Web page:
Celebrate with beautiful images that elevate the senses and direct the heart toward God!
The Catholic Church during the Council of Trent (1545-1563) issued a clear statement concerning images and statues. According to the 25th Session of this General Council:Latria (adoration): worship of God; worship proper to God.
The images of Christ and of the Virgin Mother of God, and of the saints are to be had and retained particularly in churches, and due honor and veneration are to be given them; not that any divinity or virtue is believed to be in them on account of which they are to be worshipped, or that anything is to be asked of them, or that trust is to be reposed in images, as was of old by the Gentiles, who placed their hopes in idols; but because the honor which is shown them is referred to the prototypes which these images represent; so that we through the images which we kiss... or bend the knee, adore Christ and venerate the saints, whom they represent. [The Canons & Decrees of the Council of Trent (TAN Books, 1978) p. 215-6]The Church does NOT compel her members to kneel or pray before images. No one is allowed by the Church to pray to images since they have no ears to hear or power to help us. The Church allows for the veneration of images as long as the honor is directed towards Christ and His saints.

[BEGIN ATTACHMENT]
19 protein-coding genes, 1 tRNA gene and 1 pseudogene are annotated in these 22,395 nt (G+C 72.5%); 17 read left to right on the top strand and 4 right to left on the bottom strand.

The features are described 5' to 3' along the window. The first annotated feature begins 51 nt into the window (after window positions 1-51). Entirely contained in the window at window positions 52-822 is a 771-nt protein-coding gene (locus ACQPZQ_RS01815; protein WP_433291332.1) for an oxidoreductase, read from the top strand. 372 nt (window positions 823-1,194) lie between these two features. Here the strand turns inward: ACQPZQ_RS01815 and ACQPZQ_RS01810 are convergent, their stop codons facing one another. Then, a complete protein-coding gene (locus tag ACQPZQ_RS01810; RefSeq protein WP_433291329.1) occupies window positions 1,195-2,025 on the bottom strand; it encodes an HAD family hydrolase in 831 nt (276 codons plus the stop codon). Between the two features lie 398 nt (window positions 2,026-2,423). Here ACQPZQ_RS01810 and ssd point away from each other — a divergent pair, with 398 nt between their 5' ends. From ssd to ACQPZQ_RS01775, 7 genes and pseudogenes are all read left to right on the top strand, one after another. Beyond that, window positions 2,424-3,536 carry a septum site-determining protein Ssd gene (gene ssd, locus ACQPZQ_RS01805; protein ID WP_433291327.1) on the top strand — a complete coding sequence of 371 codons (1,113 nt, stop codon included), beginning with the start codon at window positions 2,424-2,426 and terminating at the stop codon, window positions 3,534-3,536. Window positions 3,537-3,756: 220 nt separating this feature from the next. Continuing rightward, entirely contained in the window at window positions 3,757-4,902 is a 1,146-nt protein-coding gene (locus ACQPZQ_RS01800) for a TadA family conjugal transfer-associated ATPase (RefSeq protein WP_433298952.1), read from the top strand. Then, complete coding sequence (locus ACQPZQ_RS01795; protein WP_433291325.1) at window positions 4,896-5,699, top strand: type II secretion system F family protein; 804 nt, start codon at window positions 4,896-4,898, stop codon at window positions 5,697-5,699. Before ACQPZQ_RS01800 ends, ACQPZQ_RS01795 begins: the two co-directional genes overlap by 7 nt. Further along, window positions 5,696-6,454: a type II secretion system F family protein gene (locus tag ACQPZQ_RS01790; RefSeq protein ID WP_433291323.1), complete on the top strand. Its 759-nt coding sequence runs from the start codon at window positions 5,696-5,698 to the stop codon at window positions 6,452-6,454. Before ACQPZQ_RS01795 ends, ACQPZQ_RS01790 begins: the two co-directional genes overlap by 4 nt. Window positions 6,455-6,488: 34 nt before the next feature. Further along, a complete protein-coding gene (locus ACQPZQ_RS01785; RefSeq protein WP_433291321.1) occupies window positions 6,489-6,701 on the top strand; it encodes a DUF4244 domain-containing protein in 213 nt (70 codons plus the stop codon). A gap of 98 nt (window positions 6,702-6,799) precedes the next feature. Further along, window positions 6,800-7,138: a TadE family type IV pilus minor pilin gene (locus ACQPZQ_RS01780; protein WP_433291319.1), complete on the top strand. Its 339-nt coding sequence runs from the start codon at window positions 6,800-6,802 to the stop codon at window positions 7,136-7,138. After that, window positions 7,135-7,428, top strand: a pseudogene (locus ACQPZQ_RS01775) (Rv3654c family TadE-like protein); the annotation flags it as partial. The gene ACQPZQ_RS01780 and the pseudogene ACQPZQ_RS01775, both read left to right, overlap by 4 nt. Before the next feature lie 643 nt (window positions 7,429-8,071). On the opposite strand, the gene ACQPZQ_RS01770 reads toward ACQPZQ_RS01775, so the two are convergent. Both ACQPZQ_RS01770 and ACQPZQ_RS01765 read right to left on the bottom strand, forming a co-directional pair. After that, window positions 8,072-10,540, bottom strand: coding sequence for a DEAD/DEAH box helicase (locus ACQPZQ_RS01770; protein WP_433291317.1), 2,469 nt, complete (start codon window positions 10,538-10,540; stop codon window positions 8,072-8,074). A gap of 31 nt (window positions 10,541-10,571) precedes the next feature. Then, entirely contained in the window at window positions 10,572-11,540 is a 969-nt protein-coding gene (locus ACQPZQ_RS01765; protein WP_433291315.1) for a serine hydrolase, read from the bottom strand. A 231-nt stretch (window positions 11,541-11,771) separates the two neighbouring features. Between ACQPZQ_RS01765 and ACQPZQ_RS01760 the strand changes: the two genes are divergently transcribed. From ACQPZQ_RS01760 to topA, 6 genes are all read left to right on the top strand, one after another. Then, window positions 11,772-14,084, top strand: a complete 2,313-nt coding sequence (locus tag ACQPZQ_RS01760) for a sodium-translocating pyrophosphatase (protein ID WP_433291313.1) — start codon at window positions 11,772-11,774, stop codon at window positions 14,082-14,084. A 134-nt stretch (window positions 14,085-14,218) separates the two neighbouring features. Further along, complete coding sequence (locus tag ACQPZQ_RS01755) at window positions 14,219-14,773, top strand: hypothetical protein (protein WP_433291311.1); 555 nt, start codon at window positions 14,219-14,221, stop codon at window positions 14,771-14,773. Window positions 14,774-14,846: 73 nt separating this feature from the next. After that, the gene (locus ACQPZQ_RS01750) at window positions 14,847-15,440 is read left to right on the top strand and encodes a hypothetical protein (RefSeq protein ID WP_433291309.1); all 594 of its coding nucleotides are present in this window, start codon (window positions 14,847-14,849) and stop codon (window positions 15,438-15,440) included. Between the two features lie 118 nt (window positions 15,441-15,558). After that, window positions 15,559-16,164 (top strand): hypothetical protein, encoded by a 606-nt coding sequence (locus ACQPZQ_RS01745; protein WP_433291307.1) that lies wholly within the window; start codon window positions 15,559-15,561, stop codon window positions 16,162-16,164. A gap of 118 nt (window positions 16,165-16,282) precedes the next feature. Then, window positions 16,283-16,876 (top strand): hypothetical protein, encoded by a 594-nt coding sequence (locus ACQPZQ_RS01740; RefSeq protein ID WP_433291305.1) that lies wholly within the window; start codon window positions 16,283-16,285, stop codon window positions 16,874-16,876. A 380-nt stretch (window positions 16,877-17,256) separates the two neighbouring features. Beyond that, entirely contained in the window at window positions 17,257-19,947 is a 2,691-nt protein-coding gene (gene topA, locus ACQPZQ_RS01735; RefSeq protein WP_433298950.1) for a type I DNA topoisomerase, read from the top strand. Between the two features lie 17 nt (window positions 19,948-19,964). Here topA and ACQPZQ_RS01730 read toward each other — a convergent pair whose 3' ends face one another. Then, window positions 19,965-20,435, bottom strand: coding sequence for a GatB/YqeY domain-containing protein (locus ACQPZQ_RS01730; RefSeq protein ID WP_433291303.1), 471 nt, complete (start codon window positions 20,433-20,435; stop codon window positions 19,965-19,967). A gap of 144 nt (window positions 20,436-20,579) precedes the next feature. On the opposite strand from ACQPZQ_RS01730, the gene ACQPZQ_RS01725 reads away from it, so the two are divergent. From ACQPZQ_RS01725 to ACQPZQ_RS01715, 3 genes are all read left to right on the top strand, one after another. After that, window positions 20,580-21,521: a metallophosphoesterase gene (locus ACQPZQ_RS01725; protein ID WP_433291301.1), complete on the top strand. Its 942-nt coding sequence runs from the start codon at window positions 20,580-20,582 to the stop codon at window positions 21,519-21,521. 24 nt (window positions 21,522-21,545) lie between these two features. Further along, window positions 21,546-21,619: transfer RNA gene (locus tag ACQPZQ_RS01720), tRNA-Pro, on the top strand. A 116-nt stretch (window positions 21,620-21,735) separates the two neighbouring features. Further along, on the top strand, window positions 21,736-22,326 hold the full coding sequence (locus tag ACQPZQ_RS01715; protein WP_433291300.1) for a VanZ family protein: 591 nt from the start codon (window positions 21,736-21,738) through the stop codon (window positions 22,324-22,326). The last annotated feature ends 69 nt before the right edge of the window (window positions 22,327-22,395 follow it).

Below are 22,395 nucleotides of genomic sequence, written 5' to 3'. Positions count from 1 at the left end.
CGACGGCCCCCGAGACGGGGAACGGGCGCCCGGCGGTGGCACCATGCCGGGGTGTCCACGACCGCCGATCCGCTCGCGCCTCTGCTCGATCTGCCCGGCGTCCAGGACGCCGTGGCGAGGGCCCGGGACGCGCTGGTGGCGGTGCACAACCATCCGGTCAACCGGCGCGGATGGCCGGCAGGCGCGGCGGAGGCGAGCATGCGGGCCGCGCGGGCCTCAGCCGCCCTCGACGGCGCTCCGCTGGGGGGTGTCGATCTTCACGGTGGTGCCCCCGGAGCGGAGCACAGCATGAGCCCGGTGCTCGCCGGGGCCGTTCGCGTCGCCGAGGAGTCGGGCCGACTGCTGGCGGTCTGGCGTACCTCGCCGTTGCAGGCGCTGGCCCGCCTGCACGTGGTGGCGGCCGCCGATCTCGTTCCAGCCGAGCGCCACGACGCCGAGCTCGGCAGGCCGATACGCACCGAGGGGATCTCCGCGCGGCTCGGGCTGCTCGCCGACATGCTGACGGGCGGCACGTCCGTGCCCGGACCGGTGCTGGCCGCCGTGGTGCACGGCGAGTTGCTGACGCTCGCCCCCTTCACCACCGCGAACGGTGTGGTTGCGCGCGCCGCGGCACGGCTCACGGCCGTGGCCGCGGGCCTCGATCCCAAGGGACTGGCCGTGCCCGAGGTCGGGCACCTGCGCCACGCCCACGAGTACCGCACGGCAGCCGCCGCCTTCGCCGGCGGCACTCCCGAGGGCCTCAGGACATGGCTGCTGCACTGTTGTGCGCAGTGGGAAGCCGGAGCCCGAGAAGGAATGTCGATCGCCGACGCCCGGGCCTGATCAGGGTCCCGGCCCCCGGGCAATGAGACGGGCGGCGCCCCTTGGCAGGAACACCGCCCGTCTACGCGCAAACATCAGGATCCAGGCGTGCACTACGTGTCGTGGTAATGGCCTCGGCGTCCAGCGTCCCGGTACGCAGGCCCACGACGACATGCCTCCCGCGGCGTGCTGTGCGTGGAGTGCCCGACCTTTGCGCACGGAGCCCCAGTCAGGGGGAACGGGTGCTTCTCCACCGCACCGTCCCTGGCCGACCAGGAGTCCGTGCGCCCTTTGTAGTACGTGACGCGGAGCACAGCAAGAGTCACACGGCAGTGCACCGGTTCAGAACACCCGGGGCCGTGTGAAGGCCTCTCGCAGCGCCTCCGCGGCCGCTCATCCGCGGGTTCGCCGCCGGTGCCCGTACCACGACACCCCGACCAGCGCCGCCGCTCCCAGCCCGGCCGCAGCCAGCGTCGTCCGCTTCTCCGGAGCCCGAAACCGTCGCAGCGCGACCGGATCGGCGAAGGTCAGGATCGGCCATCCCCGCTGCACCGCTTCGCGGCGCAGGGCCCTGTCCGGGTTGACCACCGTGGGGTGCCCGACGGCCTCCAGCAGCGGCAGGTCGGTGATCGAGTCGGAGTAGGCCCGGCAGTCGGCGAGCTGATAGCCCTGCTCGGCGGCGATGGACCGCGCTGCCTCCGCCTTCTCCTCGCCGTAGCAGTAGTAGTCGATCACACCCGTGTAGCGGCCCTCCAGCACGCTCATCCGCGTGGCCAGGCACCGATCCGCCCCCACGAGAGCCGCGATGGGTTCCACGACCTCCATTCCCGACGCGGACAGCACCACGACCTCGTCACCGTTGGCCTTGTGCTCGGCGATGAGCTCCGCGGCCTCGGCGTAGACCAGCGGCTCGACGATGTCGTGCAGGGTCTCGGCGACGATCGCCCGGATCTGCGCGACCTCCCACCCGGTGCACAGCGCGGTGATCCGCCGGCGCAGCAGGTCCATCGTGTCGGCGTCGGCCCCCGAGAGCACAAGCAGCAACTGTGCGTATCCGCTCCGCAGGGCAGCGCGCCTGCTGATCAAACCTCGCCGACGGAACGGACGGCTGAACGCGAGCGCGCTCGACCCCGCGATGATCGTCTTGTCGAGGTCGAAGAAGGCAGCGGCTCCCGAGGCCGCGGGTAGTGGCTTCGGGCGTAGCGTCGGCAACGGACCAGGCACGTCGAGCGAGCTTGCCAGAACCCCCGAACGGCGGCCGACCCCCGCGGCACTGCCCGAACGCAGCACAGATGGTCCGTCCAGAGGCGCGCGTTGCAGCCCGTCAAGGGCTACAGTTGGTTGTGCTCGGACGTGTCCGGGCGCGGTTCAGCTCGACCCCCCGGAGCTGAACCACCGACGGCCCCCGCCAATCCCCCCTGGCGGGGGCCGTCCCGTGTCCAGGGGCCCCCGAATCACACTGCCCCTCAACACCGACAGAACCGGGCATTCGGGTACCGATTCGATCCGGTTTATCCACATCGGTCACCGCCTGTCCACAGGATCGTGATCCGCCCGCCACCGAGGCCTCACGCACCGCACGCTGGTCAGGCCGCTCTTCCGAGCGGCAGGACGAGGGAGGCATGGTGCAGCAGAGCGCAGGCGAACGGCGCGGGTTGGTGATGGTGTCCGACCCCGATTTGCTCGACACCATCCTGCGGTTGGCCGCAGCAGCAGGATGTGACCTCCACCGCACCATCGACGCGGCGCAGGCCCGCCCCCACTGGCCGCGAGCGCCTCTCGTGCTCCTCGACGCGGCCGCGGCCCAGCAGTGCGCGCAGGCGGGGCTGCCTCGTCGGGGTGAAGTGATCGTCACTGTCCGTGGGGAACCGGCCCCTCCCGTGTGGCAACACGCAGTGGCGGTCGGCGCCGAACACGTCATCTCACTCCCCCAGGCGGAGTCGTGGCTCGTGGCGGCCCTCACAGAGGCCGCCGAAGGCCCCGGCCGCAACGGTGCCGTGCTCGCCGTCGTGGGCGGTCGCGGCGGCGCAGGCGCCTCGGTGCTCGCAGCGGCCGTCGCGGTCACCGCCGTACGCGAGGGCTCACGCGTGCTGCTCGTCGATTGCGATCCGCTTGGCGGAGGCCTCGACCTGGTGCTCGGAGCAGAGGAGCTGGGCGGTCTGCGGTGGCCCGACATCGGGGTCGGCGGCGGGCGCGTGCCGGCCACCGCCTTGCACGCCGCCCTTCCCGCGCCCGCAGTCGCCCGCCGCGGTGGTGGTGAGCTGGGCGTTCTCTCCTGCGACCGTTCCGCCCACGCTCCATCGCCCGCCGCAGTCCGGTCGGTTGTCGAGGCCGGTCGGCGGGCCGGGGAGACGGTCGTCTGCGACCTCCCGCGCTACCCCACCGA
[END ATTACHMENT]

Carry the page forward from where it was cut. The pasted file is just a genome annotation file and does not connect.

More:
On a related issue, some Christians may object to the veneration of images of the saints since they believe that honor should be directed towards God alone and not towards Mary or the saints (1 Tim. 1:17). This objection arises from a confusion between divine honor (adoration - supreme honor proper only for God) and respectful honor proper for men. According to the Bible, the people of God bowed down before King David to show him honor (2 Sam. 24:20; 1 Chron. 29:20; 21:21). Obadiah in 1 Kings 18:7 fell prostrate before Elijah showing him reverence for being a prophet of God. In the Ten Commandments, we are told to honor our mother and father (Deut. 5:16). Even Jesus defended and obeyed this Commandment (Mark 7:9-13; Luke 2:51). At least for Mary, our honor to her is in imitation of Jesus, her Son (1 Cor. 11:1). The Church allows for the veneration of the saints and their images as long as it remains honor proper for men. It is good to honor the saints for their love and trust in God (Matt. 22:31-32; Heb. 11:1-12:1).
Hyperdulia: honour shown toward the Blessed Virgin Mary, the Mother of God.
Dulia: honour shown toward the saints.
veneration (n.) early 15c., from Old French veneracion, from Latin venerationem (nominative veneratio) "reverence, profoundest respect," noun of action from past participle stem of venerari "to worship, revere," from venus (genitive veneris) "beauty, love, desire".